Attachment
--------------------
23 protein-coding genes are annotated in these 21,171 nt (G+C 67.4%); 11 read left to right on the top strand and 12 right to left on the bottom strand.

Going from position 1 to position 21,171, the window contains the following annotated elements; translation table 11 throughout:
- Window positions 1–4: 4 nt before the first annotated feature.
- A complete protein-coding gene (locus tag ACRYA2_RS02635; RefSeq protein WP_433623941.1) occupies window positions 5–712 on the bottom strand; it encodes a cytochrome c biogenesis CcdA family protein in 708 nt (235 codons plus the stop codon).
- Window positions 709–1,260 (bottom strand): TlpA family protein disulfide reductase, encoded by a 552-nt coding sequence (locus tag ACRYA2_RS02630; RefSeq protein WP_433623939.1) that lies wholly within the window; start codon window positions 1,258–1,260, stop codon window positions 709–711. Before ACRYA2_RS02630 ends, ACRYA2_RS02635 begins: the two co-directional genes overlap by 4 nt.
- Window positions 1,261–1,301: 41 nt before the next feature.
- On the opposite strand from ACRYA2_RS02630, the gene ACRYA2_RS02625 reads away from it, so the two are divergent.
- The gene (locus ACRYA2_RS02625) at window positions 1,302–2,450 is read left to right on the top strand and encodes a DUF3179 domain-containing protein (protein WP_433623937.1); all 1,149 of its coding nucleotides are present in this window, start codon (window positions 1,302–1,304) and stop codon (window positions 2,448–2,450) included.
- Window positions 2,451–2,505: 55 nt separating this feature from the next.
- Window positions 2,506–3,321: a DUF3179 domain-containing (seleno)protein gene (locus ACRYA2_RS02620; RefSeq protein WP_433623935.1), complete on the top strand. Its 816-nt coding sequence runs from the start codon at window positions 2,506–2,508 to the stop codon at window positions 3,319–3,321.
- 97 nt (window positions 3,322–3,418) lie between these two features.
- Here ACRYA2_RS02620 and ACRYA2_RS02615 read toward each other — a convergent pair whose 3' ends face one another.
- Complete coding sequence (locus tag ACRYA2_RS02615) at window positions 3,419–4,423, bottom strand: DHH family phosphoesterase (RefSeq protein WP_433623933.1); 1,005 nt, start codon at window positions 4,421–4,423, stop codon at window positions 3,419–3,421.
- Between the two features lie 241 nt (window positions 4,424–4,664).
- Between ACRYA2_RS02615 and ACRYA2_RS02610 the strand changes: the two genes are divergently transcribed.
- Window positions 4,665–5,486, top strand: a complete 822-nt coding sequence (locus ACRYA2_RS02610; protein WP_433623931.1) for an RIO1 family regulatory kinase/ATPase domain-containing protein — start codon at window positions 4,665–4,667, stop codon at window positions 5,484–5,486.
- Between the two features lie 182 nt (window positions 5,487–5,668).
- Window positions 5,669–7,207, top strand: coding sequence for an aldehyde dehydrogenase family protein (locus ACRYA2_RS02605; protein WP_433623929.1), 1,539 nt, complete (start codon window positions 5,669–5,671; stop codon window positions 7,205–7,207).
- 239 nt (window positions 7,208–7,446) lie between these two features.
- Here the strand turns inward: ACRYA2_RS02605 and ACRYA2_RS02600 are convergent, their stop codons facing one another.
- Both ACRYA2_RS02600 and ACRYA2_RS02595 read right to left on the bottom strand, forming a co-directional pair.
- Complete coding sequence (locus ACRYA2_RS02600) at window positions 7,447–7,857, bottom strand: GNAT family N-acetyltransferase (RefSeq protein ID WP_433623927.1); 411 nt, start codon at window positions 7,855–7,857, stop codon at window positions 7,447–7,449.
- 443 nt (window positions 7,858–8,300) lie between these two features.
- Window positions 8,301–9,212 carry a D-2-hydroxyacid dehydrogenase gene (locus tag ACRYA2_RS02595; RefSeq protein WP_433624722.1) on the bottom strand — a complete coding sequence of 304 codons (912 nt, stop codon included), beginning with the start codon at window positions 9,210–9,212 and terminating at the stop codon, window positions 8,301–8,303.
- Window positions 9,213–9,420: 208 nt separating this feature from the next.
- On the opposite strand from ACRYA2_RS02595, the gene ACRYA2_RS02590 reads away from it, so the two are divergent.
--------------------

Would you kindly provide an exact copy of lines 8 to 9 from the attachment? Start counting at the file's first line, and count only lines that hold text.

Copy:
- The gene (locus ACRYA2_RS02625) at window positions 1,302–2,450 is read left to right on the top strand and encodes a DUF3179 domain-containing protein (protein WP_433623937.1); all 1,149 of its coding nucleotides are present in this window, start codon (window positions 1,302–1,304) and stop codon (window positions 2,448–2,450) included.
- Window positions 2,451–2,505: 55 nt separating this feature from the next.